Department of Communication Studies
Chair: Dr. Terry Thibodeaux (936) 294-1356
Information: (936) 294-1497; 212C Dan Rather Communications Building
Website: Department of Communication Studies
Communication Studies is the modern heir to one of the world’s oldest disciplines. Its connection to thought and language is fundamental, and its primacy in marriage and the family, in obtaining employment, and in advancing a career regardless of one’s field are well documented.
Communication Studies students learn how to prepare and present informative and persuasive speeches using the latest technologies and learn the skills necessary to engage in interpersonal, small group, and organizational forms of communication. They also study the nuances of nonverbal communication, the dynamics of communication in the family, the principles of persuasion, lying and other forms of deception, and theories of rhetoric and communication.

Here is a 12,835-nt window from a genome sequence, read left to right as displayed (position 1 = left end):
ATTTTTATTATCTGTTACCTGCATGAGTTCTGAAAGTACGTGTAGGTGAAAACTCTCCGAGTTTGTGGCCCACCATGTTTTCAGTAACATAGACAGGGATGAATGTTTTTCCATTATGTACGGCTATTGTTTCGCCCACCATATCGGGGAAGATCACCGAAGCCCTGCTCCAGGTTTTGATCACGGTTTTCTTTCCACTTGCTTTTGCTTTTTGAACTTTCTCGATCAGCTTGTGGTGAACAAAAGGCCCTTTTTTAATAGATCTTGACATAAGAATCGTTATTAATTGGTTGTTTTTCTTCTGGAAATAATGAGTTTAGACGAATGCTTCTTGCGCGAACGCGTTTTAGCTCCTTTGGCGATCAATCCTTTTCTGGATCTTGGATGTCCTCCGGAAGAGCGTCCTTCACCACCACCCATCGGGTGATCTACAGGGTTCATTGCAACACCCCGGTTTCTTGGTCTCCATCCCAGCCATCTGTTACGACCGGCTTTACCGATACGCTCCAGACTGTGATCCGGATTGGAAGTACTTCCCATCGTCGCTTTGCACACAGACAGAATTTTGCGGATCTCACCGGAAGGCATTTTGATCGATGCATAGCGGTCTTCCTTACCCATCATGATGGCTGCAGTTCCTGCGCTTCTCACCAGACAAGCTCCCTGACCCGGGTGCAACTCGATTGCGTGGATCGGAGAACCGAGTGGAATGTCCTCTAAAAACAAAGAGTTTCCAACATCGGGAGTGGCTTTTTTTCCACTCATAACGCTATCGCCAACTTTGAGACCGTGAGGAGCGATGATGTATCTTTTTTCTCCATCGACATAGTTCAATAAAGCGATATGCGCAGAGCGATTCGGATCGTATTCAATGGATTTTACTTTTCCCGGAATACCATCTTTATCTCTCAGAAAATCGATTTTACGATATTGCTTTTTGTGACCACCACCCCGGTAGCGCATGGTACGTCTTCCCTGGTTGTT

The Department of Communication Studies provides a rich climate in which to pursue the study of communication. All classrooms are equipped with the latest presentation technology.
There is no preferred minor for Communication Studies. Students should select a minor that suits their interests and career needs. Common minors include English, Political Science, Foreign Languages, Psychology, Criminal Justice, and Sociology.
The Department of Communication Studies offers coursework that provides for a wide variety of career choices. Faculty members and students have ongoing research programs in such areas as relationship maintenance and repair, health communication, intercultural communication, new communication technologies, and visual persuasion. The program is actively involved in advising students about course sequences available to prepare them for careers in both public and private organizations and agencies.